Curious about the interior trends in store? We asked the experts to share their insights…
“From the resurgence of ‘modern farmhouse’ style – which is up by 135% in searches on Houzz year-over-year – to the recent interest in 'cottagecore', homeowners are looking to the familiarity and comfort of the past, and bringing elements of this into their modern living spaces,” says Houzz UK editor, Victoria Harrison.
Within the most-saved photos on the website, she says they’re increasingly seeing warm wood, rich colours and carefully chosen vintage pieces being featured, along with heirloom textiles such as patchwork blankets, tapestries and antique rugs. Nature is a strong theme here, too.
“Nature is our go-to when it comes to sourcing inspiration for our interiors,” says Emma Sims-Hilditch, founder and creative director for Sims Hilditch. “Our clients have come to expect a homely and welcoming aesthetic inspired by English country style, that is uniquely tailored to meet the needs of their contemporary lifestyles.”
Repurposed antiques, natural textures and plenty of layers provide comfort, character and depth. “And playful colours, patterns and artwork bring a sense of fun to the design,” Sims-Hilditch adds.
2. Warm colours
At the beginning of 2022, designers predicted a move away from cooler tones to a warmer palette. Now we’re seeing shades of terracotta, pink and mustard creeping into room schemes, with searches for ‘dusky pink’, ‘brown’ and ‘mustard’ increasing (up 81%, 25% and 24% respectively), notes Harrison.
“These colours are warm and relaxing and, along with the trend for nostalgia, could also be a result of homeowners looking for rooms that offer comfort and reassurance,” she says – adding that Pantone’s newly announced 2023 Colour of the Year, Viva Magenta, a vibrant pinky red, certainly ties in with the trend.
“It’s definitely a bold shade but for the brave, all-over magenta can really energise a room,” she notes. “It also works equally well as an accent colour.”
3. Temperature-regulating design
Climate control inside the home seems increasingly popular right now. “With greater extremes in weather and rising energy bills comes a need to rethink the way we regulate the temperature in our homes,” explains Harrison.
In the past year, she says they’ve seen an uptick in searches for ‘external shutters’ – with heat-reducing window treatments set to play a much bigger part in keeping homes cool in the summer months.
“Overheating is a common problem exacerbated by the modern trend for large areas of glazing without consideration of solar control,” says Sam Cooper, director for E2 Architecture + Interiors. “Passive solar control can be incorporated into the glazing, but will often cut out some of the light and colour.
“East and west-facing glazing will suffer the most from solar gain, so it’s best to consider shading it with deciduous trees or shutters, so you can benefit from the winter sun, and control the summer sun,” Cooper adds.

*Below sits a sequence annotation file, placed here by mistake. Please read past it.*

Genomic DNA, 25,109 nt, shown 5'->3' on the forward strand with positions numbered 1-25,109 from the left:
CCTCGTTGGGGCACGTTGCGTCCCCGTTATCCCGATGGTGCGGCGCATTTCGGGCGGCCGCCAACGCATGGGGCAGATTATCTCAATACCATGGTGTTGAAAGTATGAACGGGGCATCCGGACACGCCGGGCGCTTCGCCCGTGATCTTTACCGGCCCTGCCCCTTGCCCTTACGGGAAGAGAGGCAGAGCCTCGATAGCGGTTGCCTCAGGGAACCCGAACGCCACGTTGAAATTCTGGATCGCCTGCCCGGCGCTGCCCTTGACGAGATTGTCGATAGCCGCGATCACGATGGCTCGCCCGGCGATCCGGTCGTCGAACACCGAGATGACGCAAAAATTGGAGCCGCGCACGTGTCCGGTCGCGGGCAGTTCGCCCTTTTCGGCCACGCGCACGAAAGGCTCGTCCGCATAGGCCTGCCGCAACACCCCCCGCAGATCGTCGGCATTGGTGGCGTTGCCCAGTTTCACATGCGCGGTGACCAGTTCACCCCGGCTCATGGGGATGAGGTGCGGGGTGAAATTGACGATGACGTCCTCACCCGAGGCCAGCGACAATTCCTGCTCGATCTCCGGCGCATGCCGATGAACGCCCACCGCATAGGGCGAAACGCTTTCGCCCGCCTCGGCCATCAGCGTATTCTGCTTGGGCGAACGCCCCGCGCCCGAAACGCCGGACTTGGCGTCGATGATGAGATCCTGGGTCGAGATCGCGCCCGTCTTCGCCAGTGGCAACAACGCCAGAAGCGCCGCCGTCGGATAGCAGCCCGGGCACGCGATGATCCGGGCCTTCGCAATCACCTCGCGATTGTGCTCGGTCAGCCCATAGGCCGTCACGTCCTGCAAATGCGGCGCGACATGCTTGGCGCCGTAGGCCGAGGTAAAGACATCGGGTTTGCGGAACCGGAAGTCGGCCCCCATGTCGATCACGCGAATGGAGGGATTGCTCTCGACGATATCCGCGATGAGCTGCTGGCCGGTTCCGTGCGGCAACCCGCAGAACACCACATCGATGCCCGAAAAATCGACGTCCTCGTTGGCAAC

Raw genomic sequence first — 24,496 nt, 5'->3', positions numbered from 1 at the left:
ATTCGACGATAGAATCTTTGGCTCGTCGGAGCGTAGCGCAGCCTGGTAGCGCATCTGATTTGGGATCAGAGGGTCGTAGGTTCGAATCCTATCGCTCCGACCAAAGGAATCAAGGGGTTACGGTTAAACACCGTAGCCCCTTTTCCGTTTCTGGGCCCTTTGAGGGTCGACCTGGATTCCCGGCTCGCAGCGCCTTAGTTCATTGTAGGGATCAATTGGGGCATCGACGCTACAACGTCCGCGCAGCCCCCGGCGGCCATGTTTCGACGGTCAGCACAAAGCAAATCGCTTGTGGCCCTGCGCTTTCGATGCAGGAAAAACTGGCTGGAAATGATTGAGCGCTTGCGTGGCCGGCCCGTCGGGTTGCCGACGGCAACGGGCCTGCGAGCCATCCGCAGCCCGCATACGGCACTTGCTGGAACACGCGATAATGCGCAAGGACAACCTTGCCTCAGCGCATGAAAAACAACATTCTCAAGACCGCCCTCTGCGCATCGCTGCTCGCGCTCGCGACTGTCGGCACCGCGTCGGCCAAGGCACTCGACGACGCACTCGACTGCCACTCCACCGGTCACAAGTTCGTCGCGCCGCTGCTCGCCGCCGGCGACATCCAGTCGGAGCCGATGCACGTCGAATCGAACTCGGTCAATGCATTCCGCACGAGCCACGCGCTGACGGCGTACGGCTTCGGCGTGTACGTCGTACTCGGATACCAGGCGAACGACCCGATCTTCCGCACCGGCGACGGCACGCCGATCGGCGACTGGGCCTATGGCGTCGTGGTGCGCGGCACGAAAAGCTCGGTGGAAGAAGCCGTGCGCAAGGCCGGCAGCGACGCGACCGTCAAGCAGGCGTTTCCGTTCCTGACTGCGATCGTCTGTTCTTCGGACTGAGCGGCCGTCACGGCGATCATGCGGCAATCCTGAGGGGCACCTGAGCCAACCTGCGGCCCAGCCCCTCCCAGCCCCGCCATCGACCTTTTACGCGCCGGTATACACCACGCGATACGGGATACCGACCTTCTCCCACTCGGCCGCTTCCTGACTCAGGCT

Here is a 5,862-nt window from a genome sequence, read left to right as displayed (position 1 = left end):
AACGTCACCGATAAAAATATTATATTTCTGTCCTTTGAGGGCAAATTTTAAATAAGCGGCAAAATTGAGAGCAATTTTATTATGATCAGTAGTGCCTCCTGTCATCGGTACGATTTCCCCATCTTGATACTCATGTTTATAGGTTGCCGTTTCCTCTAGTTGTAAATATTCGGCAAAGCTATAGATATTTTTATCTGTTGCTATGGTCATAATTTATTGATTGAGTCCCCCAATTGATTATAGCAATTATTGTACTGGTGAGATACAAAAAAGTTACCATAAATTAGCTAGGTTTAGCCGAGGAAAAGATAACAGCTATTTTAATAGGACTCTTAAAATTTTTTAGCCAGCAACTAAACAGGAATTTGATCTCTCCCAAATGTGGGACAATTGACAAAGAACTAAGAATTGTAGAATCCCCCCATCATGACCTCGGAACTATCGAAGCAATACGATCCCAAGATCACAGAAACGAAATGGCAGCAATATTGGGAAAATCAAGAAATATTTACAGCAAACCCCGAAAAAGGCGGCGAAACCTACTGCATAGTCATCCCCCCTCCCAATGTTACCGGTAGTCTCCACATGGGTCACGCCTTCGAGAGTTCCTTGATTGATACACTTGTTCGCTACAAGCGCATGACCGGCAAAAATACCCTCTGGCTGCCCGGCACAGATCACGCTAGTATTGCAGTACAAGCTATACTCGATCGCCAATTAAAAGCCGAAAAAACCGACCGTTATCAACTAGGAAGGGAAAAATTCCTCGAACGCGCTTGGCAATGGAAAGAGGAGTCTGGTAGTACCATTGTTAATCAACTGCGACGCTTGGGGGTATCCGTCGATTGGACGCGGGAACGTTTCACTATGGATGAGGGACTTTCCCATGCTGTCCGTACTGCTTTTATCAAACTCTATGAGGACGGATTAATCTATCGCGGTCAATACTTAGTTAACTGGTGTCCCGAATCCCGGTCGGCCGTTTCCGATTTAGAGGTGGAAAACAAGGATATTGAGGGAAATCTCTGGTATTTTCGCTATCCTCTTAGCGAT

Harrison thinks effective insulation will become a more pressing concern as homeowners seek out ways to improve the thermal efficiency of their homes.
Cooper says: “Careful consideration needs to be given when specifying insulation to a wall, particularly solid masonry. These more traditional structures ‘breathe’, to allow moisture to travel in and out of the construction.”
For this reason, he suggests it’s best to use complementary natural materials like wood fibre or cork in conjunction with lime plasters, and not too much insulation.
4. Interesting wall coverings
It looks like wallcoverings are set to play a big part in 2023 home decor, with murals, bold papers and interesting textures all emerging as growing trends. Searches for ‘decorative wall panels’ and ‘modern wall panelling’ are already up by 132% and by 116% respectively.
“Nowadays, our clients are more open to bolder suggestions than they have ever been before,” says Omar Bhatti, CEO of Space Shack – and wall coverings are becoming a big part of their interior design projects.
“Clients want to liven up bare walls and give them some life,” Bhatti adds. “Previously, we may have achieved this by hanging artwork or creating gallery walls.”
With so many different options – from micro cement, raw plaster and limewash paint, which can give walls texture, as well as textured wallpapers and wall panelling – Bhatti says the common theme between all of these options is they give the space much more character.
5. Biodynamic lighting
Interiors have increasingly been inspired by nature in recent years – a trend that keeps evolving.
“The latest iteration is biodynamic lighting, where artificial lighting is designed to replicate daylight as much as possible,” says Harrison.
Searches for ‘lighting design’ are up by 73%, according to Houzz.
6. Playful design
Harrison says designers are moving away from the safety of neutrals and instead “having fun with colour and texture – and being creative when it comes to designing spaces for clients.”
Searches for terms like ‘colourful living room’, ‘colourful bedroom’ and ‘colourful bathroom’ have all increased (up by 197%, 192% and 42% respectively), while ‘painted ceiling’ saw an increase of 112%.
Bhavin Taylor, owner of Bhavin Taylor Design, says clients want to be braver when it comes to injecting colour and pattern, but generally don’t have the confidence to take the step.
“When designing a space that has traditional features, take inspiration from how the home may have been decorated when it was first built – and then choose fun, modern and colourful finishes to bring this look up to date,” suggests Taylor.
He says colourful and fun pattern can be used on both walls and curtain fabric, creating a seamless look around the room. “The look is then tied together with paint and furniture that pick up the same colour tones within the pattern
“If you struggle with choosing colours that go together, let a pattern do all the work for you,” Taylor adds. “It’s that simple!”